A signal has been detected recently in the Milky Way and it has raised intrigue among the researchers. The signal was first sensed in April 2019 by the Australian Square Kilometre Array Pathfinder (ASKAP) Variables and Slow Transients (VAST) survey.
However, the new signals do not resemble the old ones. Designated ASKAP J173608.2-321635 and coming from the direction of the galactic center, the signal goes on and off at seemingly random intervals. ASKAP detected it 17 times in under two years.
“The strangest property of this source is that it is highly polarized,” Ziteng Wang, lead author of the study, tells New Atlas. “Our eye cannot distinguish between circularly polarized light and unpolarized light, but ASKAP has the equivalent of polarized sunglasses to filter it out. These kinds of sources are really rare, usually, we only find 10 out of thousands of sources polarized in one observation.”
“Adding to the mystery, the source of the radio signals turns on and off irregularly. The brightness of this source can change dramatically, declining in a single day, but sometimes it can last for a few weeks.”
The source for the signals was being found out but no fruit was borne. The MeerKAT was also found in South Africa that made weekly observations and on February 7, 2021, it returned. It was also sensed in April using the Australia Telescope Compact Array (ATCA).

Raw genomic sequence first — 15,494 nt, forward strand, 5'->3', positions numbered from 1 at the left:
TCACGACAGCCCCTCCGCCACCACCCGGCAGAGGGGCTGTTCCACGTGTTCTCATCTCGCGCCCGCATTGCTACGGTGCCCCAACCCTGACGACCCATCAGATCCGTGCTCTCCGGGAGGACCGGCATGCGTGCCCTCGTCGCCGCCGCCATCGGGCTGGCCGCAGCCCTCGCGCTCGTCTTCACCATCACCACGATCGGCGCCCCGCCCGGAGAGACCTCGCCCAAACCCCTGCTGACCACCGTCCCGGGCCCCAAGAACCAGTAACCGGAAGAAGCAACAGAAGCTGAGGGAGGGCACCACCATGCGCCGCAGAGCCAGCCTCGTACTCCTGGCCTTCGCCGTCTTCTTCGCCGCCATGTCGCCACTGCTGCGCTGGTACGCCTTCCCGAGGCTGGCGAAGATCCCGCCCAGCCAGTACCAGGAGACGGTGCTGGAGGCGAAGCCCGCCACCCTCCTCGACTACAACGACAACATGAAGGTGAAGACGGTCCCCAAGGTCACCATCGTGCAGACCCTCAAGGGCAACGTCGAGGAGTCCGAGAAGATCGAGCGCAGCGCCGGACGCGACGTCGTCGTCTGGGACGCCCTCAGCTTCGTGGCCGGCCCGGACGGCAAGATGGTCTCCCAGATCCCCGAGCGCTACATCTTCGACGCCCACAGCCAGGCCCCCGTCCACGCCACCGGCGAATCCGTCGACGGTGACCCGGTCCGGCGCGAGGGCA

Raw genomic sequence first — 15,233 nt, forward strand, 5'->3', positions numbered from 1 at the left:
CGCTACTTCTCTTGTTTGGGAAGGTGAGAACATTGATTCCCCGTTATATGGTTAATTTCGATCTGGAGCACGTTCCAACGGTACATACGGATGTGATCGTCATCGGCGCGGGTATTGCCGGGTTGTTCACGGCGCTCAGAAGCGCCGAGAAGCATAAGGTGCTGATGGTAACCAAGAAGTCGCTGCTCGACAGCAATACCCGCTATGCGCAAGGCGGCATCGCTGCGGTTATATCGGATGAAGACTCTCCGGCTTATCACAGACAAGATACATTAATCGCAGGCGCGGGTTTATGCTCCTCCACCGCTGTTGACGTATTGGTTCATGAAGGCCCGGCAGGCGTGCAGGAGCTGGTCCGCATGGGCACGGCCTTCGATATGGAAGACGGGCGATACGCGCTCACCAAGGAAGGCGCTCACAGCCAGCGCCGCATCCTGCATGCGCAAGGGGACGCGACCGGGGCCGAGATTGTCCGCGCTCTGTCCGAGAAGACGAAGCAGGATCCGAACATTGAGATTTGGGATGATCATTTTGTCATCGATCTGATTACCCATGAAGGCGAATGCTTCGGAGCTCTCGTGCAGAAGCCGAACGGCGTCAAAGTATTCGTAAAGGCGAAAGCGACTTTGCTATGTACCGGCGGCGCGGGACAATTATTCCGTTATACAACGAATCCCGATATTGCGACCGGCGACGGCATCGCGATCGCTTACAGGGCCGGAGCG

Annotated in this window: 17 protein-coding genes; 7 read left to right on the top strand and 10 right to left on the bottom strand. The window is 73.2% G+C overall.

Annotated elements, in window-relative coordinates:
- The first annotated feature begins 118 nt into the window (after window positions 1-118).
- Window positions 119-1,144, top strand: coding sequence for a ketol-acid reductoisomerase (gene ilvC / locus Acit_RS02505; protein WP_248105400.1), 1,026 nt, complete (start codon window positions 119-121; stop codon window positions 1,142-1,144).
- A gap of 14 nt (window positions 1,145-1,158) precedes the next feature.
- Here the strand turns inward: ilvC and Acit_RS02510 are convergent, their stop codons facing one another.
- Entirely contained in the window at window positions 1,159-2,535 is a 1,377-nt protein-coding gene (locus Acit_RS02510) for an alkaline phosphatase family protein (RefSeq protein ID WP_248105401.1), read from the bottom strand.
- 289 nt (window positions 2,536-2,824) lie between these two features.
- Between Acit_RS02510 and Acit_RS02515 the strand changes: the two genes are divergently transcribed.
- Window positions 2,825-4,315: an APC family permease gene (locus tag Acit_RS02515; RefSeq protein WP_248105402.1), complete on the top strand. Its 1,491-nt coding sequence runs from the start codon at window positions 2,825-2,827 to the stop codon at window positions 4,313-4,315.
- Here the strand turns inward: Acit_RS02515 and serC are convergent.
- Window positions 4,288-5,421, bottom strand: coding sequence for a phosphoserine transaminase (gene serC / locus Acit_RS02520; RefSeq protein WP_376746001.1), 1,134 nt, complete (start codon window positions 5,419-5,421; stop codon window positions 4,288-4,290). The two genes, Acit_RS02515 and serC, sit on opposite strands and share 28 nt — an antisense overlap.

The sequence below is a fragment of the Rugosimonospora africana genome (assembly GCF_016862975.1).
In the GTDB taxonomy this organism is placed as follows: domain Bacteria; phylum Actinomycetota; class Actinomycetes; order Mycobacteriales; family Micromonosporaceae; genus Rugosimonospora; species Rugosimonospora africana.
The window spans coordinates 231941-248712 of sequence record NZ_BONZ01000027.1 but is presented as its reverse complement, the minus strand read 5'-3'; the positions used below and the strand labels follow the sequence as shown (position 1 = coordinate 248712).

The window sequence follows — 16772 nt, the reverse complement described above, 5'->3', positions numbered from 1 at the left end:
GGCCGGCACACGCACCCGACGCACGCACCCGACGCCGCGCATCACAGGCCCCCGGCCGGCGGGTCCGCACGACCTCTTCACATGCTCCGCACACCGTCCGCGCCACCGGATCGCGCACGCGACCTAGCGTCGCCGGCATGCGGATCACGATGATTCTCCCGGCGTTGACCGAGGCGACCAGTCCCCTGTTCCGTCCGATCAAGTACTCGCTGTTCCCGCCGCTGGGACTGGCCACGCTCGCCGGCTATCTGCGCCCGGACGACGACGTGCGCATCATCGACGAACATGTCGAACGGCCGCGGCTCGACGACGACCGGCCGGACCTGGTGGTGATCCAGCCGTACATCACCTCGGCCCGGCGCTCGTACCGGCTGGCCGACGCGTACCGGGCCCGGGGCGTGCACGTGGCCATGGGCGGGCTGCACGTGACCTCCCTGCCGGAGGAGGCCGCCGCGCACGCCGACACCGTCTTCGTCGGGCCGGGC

the team checked archival data of radio surveys, like the Very Large Array (VLA) and ATCA, and others, but there was no record of it prior to April 2019. Wang tells us, this source’s radio signal is too bright to be stellar flares, and they would be visible in infrared as well.
It is also speculated to be a pulsar? These dense objects are created after a massive star collapses, and their fast spinning sends jets of electromagnetic signals over Earth. However, pulsars seem to flash on a predictable timeframe of seconds or milliseconds. Unlike this, the new signal is random and can stay “on” for weeks at a time.
The signal can be from Galactic Center Radio Transients (GCRTs). These are short-lived flashing radio signals that originate from near the center of the Milky Way. However, this is not definite.
“GCRTs are still a mystery,” Wang tells us. “They turn on and off irregularly, they are highly polarized, and there is nothing in X-ray or optical. As the source is close to the Galactic Center, this source could be a new GCRT. However, the timescale of the burst from our source is not consistent with that for GCRTs. [And] they are discovered in lower frequencies. But we don’t even know if all GCRTs share a common origin, it is hard to say.”
It is being speculated that the signal might be from an entirely new source. With time, the researchers are hoping to find the source.
The research is published in Astrophysical Journal.